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Bebop Spoken There

Dave Gelly: “From 1 January 1920, when prohibition was imposed in the US, people didn’t stop drinking, they just stopped drinking legally.” – (Jazz Journal October 2017).

Regina Carter: “When I was a teenager, I would daydream about going out on a date and dancing to Ella’s music.” (Down Beat October 2017).

Today Wednesday November 22

Afternoon
Vieux Carre Jazzmen - Crescent Club, 1 Hudleston, Cullercoats NE30 3OS. 1pm. Free.

Evening
Take it to the Bridge - The Globe, 11 Railway St., Newcastle NE4 7AD. £1. 8pm.

Billy's Acoustic Blues - Billy Bootleggers, 28 Nelson St., Newcastle NE1 5AN. 9pm. Free (weekly).

The Village Hall New Orleans Band - Springwell Village Community Venue, Fell Rd., Gateshead NE9 7RP. 8:15pm. £3.

BBC Big Band - Middlesbrough Theatre, The Avenue, Middlesbrough TS5 6SA. 01642 815181. 7:30pm. £24.50.

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To the best of our knowledge, details of the above events are correct but may be subject to alteration.

Wednesday, November 08, 2017

Jam session @ The Jazz Café - November 7

Joel Byrne-McCullough (guitar), Paul Grainger (double bass) & Rob Walker (drums) + John Wilson (guitar), John Pope (double bass), Ray Johnson (trumpet), Joel Brown (piano), George Sykes (tenor saxophone), Hazem Mohammad (drums), David Gray (trombone) & Ian Forbes (drums)    
(Review by Russell)
Days after November 5th this Jazz Café jam session produced fewer fireworks than usual. Perhaps the lack of horn players had something to do with it. Trumpeter Ray Johnson led the frontline on his own for quite a while until reinforcements arrived in the form of first-timer George Sykes, tenor, and the all-action David Gray, trombone. Young Joel Brown waited his turn, and veteran modernist Ian Forbes hung around long enough to take a spell behind the traps.

Respected guitar tutor John Wilson made an all-too-rare appearance sitting alongside fellow guitar wiz Joel Byrne-McCullough making his long overdue debut leading the Pink Lane jam session. The duo enjoyed playing a few tunes together supported sensitively by mainstay bassist Paul Grainger and drummer Rob Walker. Secret Love heard our guitarists swapping non-competitive solos, each appreciative of the other and on Mercy Mercy Mercy Byrne-McCullough found the space and time to fleetingly quote…oh, what was it? The Mahavishnu Orchestra’s Sister Andrea? Surely not!

All the Things You Are (what a tune!), followed by student George Sykes making his debut on Pink Lane playing old school tenor on There Will Never be Another You and with him fellow student, the returning Hazem Mohammad on drums. Ray Johnson led the line with some purposeful playing on Softly, as in a Morning Sunrise and by this time sixth former Joel Brown had squeezed behind the seated Byrne-McCullough to play some Monkish piano at the upright. Stolen Moments wobbled a little bit here and there. A masterful take on Oliver Nelson’s tune at a jam session would take some doing!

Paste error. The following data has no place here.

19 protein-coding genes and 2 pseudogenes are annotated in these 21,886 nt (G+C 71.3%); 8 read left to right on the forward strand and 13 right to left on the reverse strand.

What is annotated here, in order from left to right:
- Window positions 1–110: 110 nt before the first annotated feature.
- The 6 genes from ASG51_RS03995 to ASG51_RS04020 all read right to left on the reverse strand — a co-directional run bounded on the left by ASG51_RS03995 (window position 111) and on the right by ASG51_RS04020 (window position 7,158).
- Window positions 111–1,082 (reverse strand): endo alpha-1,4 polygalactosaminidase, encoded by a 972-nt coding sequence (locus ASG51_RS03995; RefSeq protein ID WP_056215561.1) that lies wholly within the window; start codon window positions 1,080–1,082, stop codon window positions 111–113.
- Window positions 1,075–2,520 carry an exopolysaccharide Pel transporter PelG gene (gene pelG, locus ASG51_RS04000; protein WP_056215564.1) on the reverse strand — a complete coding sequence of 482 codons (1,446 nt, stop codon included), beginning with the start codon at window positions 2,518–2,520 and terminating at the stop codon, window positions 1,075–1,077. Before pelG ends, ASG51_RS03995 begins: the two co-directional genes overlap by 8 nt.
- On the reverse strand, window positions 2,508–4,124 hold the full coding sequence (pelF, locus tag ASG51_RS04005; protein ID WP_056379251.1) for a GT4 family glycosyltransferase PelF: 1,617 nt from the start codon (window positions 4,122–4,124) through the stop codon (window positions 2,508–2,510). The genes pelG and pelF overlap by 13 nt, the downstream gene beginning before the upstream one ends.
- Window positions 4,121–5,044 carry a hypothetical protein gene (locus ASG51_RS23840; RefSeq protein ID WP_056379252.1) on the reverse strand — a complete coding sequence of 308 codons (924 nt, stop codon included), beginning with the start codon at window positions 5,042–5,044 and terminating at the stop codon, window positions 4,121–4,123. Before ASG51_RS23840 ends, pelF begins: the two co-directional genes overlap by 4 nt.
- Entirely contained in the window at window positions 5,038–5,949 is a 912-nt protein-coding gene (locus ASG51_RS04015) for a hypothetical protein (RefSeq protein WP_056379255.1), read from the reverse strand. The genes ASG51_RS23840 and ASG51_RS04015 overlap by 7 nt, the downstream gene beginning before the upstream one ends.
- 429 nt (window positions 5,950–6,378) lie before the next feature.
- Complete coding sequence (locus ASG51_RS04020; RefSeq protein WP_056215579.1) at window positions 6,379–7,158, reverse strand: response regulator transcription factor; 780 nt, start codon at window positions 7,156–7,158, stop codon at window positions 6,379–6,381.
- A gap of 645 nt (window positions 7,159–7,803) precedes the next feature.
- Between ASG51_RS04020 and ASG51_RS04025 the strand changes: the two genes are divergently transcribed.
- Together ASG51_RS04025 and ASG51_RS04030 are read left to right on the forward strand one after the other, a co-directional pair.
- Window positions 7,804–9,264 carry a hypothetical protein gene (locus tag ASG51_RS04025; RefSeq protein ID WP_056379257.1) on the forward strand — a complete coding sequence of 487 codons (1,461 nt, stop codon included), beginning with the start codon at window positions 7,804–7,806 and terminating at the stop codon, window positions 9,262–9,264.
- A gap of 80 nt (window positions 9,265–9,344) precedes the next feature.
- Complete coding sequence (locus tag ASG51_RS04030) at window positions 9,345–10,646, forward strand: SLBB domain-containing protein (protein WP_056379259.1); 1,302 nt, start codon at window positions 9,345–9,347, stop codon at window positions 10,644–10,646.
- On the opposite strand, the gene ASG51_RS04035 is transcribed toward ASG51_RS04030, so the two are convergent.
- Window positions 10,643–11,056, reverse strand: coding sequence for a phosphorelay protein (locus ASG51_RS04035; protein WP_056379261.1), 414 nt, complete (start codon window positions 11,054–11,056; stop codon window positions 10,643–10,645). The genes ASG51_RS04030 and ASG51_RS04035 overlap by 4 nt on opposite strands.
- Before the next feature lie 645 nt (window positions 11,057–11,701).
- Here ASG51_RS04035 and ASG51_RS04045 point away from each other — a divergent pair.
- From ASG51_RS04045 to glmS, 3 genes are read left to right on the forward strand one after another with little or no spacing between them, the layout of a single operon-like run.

David Gray had a blast on A Train and Joel Brown’s growing confidence mixing it with experienced musicians was evident in his intro to Misty. As closing time approached David Gray launched into Straight No Chaser eliciting the cry F****** hell! from someone on the stand. Things were hotting up with minutes to go! ’Til next time, that’s Tuesday 21 November, eight o’clock to be sure of a seat.
Russell 
                

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Bebop Spoken Here -- Here, being the north-east of England -- centred in the blues heartland of Newcastle and reaching down to the Tees Delta and looking upwards to the Land of the Kilt.
Not a very original title, I know; not even an accurate one as my taste, whilst centred around the music of Bird and Diz, extends in many directions and I listen to everything from King Oliver to Chick Corea and beyond. Not forgetting the Great American Songbook the contents of which has provided the inspiration for much great jazz and quality popular singing for round about a century.
The idea of this blog is for you to share your thoughts and pass on your comments on discs, gigs, jazz - music in general. If you've been to a gig/concert or heard a CD that knocked you sideways please share your views with us. Tell us about your favourites, your memories, your dislikes.
Lance (Who wishes it to be known that he is not responsible for postings other than his own and that he's not always responsible for them.)
Contact: lanceliddle@gmail.com I look forward to hearing from you.

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